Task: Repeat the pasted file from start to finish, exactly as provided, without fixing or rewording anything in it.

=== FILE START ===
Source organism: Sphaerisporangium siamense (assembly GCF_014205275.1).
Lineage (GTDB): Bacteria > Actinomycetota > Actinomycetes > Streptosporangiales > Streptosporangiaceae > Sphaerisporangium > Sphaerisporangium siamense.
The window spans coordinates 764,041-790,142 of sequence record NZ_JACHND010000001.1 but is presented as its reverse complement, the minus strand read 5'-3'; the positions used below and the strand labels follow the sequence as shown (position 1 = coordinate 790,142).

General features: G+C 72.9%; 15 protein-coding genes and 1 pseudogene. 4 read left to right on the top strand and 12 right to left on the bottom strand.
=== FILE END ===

Source organism: Sphaerisporangium siamense (assembly GCF_014205275.1).
Lineage (GTDB): Bacteria > Actinomycetota > Actinomycetes > Streptosporangiales > Streptosporangiaceae > Sphaerisporangium > Sphaerisporangium siamense.
The window spans coordinates 764,041-790,142 of sequence record NZ_JACHND010000001.1 but is presented as its reverse complement, the minus strand read 5'-3'; the positions used below and the strand labels follow the sequence as shown (position 1 = coordinate 790,142).

General features: G+C 72.9%; 15 protein-coding genes and 1 pseudogene. 4 read left to right on the top strand and 12 right to left on the bottom strand.